BassWestUSA - May/June 2009, Page 71

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tidal mentality Focus On The Predictable



a firm believer this game we play, in chasing the black bass, is really just a huge men- tal affair, that begins and has an infinite place in our own hearts. I’d like to share my thoughts on two subjects, tides and our mental approach to bass fishing. I never chase the tide. I get up in the morning, jump in my boat and go fishing. My daily fishing areas are based on pat- terns and those areas that I know have con- centrations of fish. There are two aspects I rely on here, play to the bass’ mood, and rely on the understanding of its biologi- cal nature. Bass fishing is a mental game, and you’ve got to put yourself in a spiritual state to understand and figure them out, not understand and figure out their envi- ronment. Too many anglers focus on the wrong elements. The environment is un- controllable and constantly changing, it’s unpredictable. But a bass’ biological state, is constant, they ARE predictable. The first aspect, that is a constant, the tidal changes, dictates a bass’ position in a given area. Bass make minimal adjust- ments depending on whether the tide is high, low, incoming or outgoing. At times, current movement, as we know with any bass in any body of water, tends to stimu- late their feeding tendencies. Yet just be- cause it’s not moving one way or the other, or that it’s dead flat at high or low, doesn’t mean you can’t catch them all the time, you can! Bass have three typical moods in re- gards to feeding. The positive feeding mood, where bass are fast to strike and crush baits the instant they hit the water or bopping a bait before it hits the bottom. Those are the easy fish; any of us can catch those. Anglers, who chase the tide, key on these fish. That’s okay to do, for a certain number of days, until that easy tide your chasing is reversed next week. Now you’re struggling to catch them. You’ve allowed a negative thought process, “I don’t have the right tide”, to filter into

your brain. You’ve mentally put yourself at a disadvantage. The second mood is a neutral feeding mode. This is when a bass is either on his way up to feed or just finished feeding. The last mood is that negative feeding mode, the bass is suspended, transitioning or hunkered down in cover, like during a high- pressure movement in the weather. These two periods in a bass’ daily cycle are peri- ods that most of us are exposed to all the time. It is the most difficult state for us to catch them. The key here during these two mood swings, is you have to have the un- derstanding of how to catch them, by trig- gering strikes, hence attacking the bass’ natural sense of aggression and curiosity. These are the fish I prefer to chase. There are far more fish in these two tough modes, than aggressive feeders up shallow. There are more concentrations of these fish during less than ideal “tidal conditions”, as thought of by most anglers out here. You have far more water to cover during ALL tidal phases searching for bass in these two modes. It’s a numbers thing, playing the percentages to where it’s in your favor. Focus on making that pitch or cast to where that aggressive fish might be, but position yourself so that on that same cast you can probe, search and cover areas where the less aggressive fish are also. The second aspect is the bass’ biologi- cal make up. This fish, unlike others that move around more and strive in current, a bass’ body mass is not designed to allow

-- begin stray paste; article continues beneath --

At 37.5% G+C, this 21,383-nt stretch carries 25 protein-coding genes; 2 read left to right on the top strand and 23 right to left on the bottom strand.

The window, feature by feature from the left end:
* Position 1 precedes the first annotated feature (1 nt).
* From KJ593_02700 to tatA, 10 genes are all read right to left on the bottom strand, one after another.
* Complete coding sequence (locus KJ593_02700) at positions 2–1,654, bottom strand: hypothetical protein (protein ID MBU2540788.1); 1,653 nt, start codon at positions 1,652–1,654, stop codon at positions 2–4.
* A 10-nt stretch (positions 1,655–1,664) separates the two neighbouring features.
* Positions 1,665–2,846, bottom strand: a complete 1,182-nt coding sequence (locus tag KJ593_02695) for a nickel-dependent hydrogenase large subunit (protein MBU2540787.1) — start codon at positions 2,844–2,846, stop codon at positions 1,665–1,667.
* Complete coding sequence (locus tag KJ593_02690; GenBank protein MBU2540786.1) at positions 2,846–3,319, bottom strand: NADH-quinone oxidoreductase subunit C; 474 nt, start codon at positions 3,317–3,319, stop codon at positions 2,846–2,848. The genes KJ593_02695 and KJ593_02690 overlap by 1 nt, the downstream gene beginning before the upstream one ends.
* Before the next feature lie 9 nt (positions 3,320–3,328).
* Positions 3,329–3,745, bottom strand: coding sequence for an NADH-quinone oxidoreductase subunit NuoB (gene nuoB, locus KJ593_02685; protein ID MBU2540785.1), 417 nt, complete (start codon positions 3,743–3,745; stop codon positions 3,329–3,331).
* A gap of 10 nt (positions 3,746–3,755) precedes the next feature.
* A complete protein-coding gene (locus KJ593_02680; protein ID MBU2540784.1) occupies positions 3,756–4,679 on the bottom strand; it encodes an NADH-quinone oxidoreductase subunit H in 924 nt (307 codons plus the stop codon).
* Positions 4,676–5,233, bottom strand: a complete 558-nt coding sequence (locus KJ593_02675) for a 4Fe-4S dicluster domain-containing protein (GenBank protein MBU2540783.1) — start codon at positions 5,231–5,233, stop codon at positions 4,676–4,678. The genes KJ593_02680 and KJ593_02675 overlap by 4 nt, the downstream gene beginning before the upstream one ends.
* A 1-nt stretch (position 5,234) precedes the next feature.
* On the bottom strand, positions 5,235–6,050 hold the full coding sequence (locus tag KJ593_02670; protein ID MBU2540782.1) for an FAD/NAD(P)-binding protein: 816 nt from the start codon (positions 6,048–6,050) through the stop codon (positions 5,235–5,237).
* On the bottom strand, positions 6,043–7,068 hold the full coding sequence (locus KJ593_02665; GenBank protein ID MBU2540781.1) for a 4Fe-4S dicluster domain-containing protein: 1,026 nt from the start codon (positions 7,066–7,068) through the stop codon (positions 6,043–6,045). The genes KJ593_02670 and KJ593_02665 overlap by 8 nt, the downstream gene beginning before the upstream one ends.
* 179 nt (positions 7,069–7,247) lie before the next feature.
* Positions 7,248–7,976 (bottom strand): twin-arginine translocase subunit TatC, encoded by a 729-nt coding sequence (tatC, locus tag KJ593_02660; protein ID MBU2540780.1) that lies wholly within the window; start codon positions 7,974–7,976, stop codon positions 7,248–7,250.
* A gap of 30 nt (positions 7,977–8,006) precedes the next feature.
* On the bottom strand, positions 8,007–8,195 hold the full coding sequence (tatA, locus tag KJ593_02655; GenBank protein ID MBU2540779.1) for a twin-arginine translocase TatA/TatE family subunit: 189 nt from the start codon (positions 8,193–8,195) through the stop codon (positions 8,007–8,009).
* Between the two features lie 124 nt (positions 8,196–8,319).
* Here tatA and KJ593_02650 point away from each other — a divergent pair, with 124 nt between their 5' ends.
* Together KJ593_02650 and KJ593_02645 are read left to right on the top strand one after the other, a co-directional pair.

Focus on making that pitch or cast to where that aggres- sive fish might be, but position yourself so that on that same cast you can probe, search and cover areas where the less aggressive fish are also.

him to be in such conditions all the time. A bass’ body mass doesn’t afford him the opportunity to always be moving up and down the water column, especially our bigger bass. Those are the fish I target, as they’re very predictable. For a big bass to move around a lot it will feed more to sustain the energy levels required to do so. Bass don’t move around a lot and they’ll feed less. So they feed ag- gressively and in such an optimal fashion that little energy is spent to attain the most desirable results from their feeding. They’re always looking for a big meal. One that they can acquire, and not have to feed again for extended periods, burning less energy and optimizing what they’ve eaten, yet spend- ing as little energy in their efforts to do so. When a big bass is sitting in 6-12 foot of water on a high tide, when that tide drops 3 feet, it’s still very comfortable at that depth and still has plenty of water over head. It becomes easier to target on the low tide as its environment is exposed. This thought process can be applied year round, especially in areas where no current is present. You still have a rise and fall of the water level, but that bass doesn’t have to rely on some specific piece of cover or structure to stay out of the current flow to where it has to sustain a position and burn energy. In areas with strong current, a big bass is likely looking for a sweet spot where there is an eddy to comfortably relax and sit in. Whether it is a point, tulle island or a dock, it will make a minor adjustment in position, to find that optimal spot where it can be real lazy and wait. The current produced during tidal swings has a negative effect on a big bass. It’s all about the laws of gravity and their biological make up. More surface mass on a big bass’s body, placed in the current flow, creates an undesirable amount of resistance for that big fish. It forc- es the fish to work harder to be lazy. And that big bass prefers to be lazy, rather than over work. BW

May/June 2009